They Have One of Ours Now

( – promoted by buhdydharma )

cross-posted at Dkos

They have one of ours now:

Insurgents have captured an American soldier in eastern Afghanistan, the U.S. military said Thursday.

Spokeswoman Capt. Elizabeth Mathias said the soldier went missing on Tuesday.

Will we demand that the Taliban treat our soldier well? Will we call for international oversight? Will we lecture about the use of torture? Will we have the gall to speak about human rights and dignity?

One aspect has been missing in the, still unfathomable to me, debate about whether torture is a necessary evil of being at war: we haven’t had our soldiers captured.

But today it is reported that at least one of our troops has been captured. We’re not even sure by whom, yet:

But the Taliban claim they have three more:

The Taliban, meanwhile, claims to be holding three soldiers on Afghanistan’s border with Pakistan in the province of Khost, but that has not been confirmed by the Pentagon.

So, what can we possibly do or say at this juncture to protect our soldiers from “enhanced interrogation”. I’d like to hear Cheney demand that our soldiers be treated with dignity and given their human rights. I’d like to hear him explain why they should be treated so. And I’d like to hear him explain to the families of these men why he didn’t do all that he could to leave us on the moral high ground so that we were in the strongest position possible to protect our troops.

And I’d like him to pay for all the physical and mental health care needs of any of our soldiers who are treated poorly. That is, if they survive.

I’m going to research Cheney quotes about why torture is necessary today and post them here as updates.

Meanwhile, my prayers, meditation, intentions are with every prisoner who is not treated well. Maybe we, the human race, will some day learn how self-destructive it is.


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  1. sick.


    Our government prevented attacks and saved lives through the Terrorist Surveillance Program, which let us intercept calls and track contacts between al-Qaeda operatives and persons inside the United States. The program was top secret, and for good reason, until the editors of the New York Times got it and put it on the front page. After 9/11, the Times had spent months publishing the pictures and the stories of everyone killed by al-Qaeda on 9/11. Now here was that same newspaper publishing secrets in a way that could only help al-Qaeda. It impressed the Pulitzer committee, but it damn sure didn’t serve the interests of our country, or the safety of our people.

    In the years after 9/11, our government also understood that the safety of the country required collecting information known only to the worst of the terrorists. And in a few cases, that information could be gained only through tough interrogations.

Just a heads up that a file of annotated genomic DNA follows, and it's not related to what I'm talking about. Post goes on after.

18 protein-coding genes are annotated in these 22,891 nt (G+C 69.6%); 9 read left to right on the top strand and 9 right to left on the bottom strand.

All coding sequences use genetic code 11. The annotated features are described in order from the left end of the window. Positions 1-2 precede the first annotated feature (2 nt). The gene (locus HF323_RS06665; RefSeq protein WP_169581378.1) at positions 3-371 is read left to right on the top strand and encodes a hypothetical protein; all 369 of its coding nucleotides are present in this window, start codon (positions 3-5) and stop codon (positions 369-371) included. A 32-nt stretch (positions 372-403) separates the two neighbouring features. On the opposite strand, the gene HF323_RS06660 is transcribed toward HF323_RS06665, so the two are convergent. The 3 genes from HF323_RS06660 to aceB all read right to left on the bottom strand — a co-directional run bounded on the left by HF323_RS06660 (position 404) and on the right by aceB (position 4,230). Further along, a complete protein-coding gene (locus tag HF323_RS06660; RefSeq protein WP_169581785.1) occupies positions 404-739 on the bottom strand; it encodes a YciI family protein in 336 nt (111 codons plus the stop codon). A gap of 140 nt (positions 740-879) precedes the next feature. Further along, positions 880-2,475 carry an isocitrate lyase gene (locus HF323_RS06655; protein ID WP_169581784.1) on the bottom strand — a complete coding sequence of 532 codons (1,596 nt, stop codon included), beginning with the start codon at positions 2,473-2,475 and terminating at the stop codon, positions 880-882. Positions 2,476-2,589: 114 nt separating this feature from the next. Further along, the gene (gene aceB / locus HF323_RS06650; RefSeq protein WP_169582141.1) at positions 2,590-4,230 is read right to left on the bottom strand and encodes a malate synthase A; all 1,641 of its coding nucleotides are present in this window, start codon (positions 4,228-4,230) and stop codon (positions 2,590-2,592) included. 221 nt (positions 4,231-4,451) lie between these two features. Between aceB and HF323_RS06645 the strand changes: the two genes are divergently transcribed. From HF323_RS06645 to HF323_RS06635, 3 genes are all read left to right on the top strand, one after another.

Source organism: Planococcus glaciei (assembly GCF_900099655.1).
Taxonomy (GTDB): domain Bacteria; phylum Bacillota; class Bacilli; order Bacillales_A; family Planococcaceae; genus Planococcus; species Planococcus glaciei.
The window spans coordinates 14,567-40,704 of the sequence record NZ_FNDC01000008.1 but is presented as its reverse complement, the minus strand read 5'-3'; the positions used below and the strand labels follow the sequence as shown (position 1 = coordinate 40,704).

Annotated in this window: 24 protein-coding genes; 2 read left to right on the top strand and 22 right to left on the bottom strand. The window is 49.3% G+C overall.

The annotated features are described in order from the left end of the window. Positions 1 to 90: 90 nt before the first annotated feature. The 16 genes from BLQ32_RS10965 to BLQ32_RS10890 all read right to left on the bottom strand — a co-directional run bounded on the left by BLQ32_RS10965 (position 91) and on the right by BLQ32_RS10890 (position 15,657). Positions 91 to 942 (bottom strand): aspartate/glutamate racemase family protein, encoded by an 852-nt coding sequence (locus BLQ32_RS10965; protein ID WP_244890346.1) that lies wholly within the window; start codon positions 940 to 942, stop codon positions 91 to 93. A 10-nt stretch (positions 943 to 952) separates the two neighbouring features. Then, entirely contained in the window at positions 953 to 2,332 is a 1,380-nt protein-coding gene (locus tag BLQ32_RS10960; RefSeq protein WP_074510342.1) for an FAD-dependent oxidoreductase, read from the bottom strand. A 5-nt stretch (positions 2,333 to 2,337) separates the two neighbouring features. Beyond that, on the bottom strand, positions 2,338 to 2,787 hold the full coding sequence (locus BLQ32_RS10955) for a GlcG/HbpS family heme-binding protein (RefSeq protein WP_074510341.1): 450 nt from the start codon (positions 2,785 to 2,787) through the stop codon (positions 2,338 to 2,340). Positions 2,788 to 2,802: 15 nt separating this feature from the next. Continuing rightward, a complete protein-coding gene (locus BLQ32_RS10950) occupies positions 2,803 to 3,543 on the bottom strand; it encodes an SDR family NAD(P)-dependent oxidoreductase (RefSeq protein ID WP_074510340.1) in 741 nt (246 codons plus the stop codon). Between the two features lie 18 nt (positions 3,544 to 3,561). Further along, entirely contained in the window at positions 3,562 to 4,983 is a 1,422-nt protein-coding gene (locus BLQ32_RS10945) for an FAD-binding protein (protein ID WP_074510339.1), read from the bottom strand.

In top secret meetings about enhanced interrogations, I made my own beliefs clear. I was and remain a strong proponent of our enhanced interrogation program. The interrogations were used on hardened terrorists after other efforts failed. They were legal, essential, justified, successful, and the right thing to do. The intelligence officers who questioned the terrorists can be proud of their work and proud of the results, because they prevented the violent death of thousands, if not hundreds of thousands, of innocent people.

    • Edger on July 2, 2009 at 9:45 pm

    May 1, 2009, c.c. to Dick Cheney

    In their first attempt to inform President Obama on a major intelligence issue, a powerful group of twelve intelligence experts who oppose torture has written a memo to President Obama asking him to investigate and prosecute torture by the Bush Administration. Veteran Intelligence Professionals for Sanity (VIPS), consistently challenged pre-war lies and fabricated justifications for the invasion of Iraq, beginning with Colin Powell’s speech to the U.N. in 2003. They were absolutely right – and were ignored by the media.

    Now they are battling the widely-accepted lie that torture “works”:

    The fact that the exploits of Jack Bauer have injected a dangerous level of fiction and fear among impressionable viewers, and have misled not only interrogators at Guantanamo but also the chair of the House Intelligence Committee, Silvestre Reyes – not to mention Supreme Court Justice Antonin Scalia – leaves no doubt that such illusionary scenarios need to be addressed by professionals with real-life experience.

    They insist from professional experience that:

    torture tactics are not only ineffective in terms of getting reliable, actionable intelligence but have fueled recruitment by Al Qaeda and other terrorist groups to the point that, arguably, more U.S. troops have been killed by terrorists bent on revenge for torture than the 3,000 civilians killed on 9/11

    As Bob Fertik at put it yesterday:

    In effect, Bush’s torture regime created a second “9/11” – only the victims were our soldiers.

    The VIPS Memo to President Obama on Torture is reproduced in full below…

    • ANKOSS on July 3, 2009 at 12:06 am

    What if the Afghans who captured this American use enhanced interrogation methods, such as sleep deprivation, stripping him naked, hanging him in “stress positions,” and soaking him with cold water? What if this soldier has information that could save the lives of Afghan fighters? If they use “enhanced interrogation” to obtain it they wouldn’t be torturing the soldier, because these methods are not torture. George Bush said so.

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